Cyclist's death accidental

A KEEN cyclist died from head injuries after he fell from his bike on a bend in a Suffolk village, an inquest has heard.

A KEEN cyclist died from head injuries after he fell from his bike on a bend in a Suffolk village, an inquest has heard.

Ron Philpot, 70, was on a training ride with members of the Plomesgate Cycling Club when the accident happened, in Low Road, Sweffling, on February 21.

Mr Philpot, of The Street, Ashford-cum-Thorpe, was airlifted to Addenbrooke's Hospital in Cambridgeshire, but died on March 11, yesterday's hearing at Lowestoft Magistrates' Court heard. He was not wearing a cycle helmet.

The three cyclists were travelling east from Framlingham towards Saxmundham when they descended a steep hill before coming to a sharp bend in Sweffling. Lead rider Trevor Figgitt successfully negotiated the bend, but Mr Philpot and another cyclist fell from their bikes.

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In a statement, Mr Figgitt, said the riders knew the section of road well, but that it was damp on the day of the accident.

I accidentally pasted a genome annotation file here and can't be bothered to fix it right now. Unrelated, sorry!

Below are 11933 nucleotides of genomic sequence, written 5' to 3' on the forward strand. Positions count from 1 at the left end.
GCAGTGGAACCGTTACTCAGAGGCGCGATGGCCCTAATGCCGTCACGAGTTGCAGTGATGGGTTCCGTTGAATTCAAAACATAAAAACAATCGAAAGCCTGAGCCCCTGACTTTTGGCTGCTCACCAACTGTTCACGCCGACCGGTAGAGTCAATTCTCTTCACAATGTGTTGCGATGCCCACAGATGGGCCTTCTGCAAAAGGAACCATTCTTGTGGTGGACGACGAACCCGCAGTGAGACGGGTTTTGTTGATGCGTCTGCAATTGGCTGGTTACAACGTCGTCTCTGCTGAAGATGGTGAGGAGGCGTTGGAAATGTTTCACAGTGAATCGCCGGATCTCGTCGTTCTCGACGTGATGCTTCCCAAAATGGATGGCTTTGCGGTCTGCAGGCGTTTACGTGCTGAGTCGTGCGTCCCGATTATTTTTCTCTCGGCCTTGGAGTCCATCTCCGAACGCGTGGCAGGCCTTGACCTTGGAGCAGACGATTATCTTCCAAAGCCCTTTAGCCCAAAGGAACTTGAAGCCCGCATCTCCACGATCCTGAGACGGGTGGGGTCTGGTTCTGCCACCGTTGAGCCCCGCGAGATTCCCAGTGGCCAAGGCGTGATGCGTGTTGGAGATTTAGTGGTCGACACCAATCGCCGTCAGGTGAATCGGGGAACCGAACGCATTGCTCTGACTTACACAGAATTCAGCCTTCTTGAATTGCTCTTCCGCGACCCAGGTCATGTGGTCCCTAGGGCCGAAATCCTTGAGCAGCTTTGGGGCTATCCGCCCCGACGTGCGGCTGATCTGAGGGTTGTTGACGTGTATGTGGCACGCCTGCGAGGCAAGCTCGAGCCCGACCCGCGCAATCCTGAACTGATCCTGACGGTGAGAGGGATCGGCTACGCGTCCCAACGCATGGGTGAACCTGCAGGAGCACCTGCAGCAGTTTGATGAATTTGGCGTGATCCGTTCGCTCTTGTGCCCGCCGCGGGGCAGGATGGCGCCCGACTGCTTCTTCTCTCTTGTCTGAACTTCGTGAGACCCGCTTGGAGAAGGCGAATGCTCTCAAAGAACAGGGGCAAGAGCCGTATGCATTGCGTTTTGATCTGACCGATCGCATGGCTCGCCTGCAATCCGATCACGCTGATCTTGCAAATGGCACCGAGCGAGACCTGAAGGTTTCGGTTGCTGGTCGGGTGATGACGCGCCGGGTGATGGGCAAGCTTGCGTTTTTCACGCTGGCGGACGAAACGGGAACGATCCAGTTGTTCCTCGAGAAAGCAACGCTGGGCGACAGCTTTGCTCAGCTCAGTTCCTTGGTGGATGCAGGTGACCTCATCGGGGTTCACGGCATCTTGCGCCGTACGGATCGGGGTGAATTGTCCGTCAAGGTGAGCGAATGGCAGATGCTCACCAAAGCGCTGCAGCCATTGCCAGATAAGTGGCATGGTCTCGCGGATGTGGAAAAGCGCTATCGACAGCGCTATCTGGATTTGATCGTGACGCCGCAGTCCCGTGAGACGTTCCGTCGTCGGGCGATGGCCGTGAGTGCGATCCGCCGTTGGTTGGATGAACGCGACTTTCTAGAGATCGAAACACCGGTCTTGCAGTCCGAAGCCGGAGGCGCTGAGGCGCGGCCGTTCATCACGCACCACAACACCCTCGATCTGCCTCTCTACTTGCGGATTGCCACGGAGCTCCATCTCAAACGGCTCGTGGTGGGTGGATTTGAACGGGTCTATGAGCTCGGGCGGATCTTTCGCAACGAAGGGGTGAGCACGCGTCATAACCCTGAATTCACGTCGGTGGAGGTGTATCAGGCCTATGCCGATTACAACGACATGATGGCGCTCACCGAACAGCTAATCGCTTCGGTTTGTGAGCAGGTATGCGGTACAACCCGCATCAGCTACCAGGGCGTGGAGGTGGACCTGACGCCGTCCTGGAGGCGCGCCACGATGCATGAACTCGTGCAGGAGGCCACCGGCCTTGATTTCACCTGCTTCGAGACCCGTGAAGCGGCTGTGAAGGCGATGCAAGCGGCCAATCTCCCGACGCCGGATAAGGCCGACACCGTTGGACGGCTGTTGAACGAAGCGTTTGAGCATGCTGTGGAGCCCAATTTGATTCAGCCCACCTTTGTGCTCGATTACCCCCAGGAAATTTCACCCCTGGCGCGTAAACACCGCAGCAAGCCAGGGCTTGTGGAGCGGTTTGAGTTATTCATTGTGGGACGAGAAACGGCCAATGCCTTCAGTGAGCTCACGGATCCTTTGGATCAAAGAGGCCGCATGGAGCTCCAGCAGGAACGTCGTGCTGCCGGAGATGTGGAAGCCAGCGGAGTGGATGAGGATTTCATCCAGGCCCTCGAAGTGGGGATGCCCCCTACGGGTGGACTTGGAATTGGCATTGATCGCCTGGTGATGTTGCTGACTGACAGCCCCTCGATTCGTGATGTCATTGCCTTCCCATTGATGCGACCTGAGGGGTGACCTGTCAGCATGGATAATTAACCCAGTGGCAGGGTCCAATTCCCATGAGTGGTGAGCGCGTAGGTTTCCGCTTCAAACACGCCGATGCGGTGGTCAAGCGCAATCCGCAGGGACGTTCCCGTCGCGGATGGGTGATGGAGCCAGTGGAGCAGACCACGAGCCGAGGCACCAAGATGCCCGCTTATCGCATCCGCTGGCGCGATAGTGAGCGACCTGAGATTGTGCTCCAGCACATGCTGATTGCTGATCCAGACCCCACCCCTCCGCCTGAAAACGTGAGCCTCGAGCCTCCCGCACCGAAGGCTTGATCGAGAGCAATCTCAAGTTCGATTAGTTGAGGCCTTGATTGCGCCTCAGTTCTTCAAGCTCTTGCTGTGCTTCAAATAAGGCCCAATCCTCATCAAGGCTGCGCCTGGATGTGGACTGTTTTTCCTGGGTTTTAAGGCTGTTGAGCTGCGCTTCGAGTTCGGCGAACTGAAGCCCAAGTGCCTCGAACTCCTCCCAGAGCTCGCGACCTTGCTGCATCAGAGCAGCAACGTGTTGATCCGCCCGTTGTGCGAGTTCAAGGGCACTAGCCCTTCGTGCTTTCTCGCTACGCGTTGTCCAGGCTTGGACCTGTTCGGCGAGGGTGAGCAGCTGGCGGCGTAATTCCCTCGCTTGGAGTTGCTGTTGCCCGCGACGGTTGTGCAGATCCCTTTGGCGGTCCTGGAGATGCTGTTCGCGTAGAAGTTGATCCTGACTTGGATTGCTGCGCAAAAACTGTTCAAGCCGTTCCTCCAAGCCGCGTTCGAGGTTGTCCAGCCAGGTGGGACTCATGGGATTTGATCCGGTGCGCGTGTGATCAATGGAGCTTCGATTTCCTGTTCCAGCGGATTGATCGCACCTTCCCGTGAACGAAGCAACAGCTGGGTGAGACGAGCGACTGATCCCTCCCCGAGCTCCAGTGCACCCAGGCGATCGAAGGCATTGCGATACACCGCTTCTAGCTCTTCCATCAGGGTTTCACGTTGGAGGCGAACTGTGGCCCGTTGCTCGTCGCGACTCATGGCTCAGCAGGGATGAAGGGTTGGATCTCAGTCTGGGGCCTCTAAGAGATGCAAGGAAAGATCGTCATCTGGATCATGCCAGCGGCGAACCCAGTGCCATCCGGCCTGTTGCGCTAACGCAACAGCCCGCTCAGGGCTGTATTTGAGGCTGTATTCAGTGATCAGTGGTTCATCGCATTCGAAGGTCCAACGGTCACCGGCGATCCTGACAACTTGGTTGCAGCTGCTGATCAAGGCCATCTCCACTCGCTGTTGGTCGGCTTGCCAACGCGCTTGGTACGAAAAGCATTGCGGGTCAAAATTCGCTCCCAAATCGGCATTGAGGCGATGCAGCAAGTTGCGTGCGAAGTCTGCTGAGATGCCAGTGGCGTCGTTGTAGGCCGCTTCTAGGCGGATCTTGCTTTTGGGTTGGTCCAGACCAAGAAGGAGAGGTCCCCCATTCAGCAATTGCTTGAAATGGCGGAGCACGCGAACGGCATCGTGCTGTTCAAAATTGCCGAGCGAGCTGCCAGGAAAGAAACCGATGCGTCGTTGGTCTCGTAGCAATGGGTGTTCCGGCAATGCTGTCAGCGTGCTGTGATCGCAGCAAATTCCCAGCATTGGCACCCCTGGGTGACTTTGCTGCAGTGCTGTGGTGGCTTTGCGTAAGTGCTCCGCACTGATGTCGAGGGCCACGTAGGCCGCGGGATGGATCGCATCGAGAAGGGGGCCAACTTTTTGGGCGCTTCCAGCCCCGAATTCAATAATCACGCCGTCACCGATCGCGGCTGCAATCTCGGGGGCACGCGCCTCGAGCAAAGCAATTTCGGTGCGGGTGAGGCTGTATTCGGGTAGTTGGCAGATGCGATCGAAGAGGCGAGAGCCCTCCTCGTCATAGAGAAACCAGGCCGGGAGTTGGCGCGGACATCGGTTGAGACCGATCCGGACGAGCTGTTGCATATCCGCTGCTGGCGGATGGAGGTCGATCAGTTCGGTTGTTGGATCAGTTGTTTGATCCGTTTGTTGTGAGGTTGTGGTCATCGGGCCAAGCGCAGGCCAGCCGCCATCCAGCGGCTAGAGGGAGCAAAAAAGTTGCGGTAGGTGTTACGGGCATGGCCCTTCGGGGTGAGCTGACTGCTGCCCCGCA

He added: “I was passing through the bend when I heard the familiar noise of something screeching across the road. I knew without looking behind me that a rider had come to grief.”

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The EADT previously reported how an investigation was launched after about half dozen cyclists fell from their bikes around the same time of Mr Philpot's fall.

The inquest was told there was a suggestion contaminants such as oil or diesel were on the road, but subsequent investigations proved this was not the case.

Mr Philpot, who had three children, Andrea, Oliver, and Jules, and four grandchildren, was an avid member of the cycling club and produced its monthly newsletter. He was also an accomplished musician.

At the time of his death his family described him as an “inspiration to us all”.

His son, Jules Fayle-Parr Philpot, added: “It is true that he could maintain an average speed of around 21mph over a 10-mile course. He was 70 years old so that is pretty special.

“He touched the lives of many people, bringing them happiness, laughter, positivity and encouragement.”

Greater Suffolk deputy coroner Yvonne Blake recorded a verdict of accidental death.

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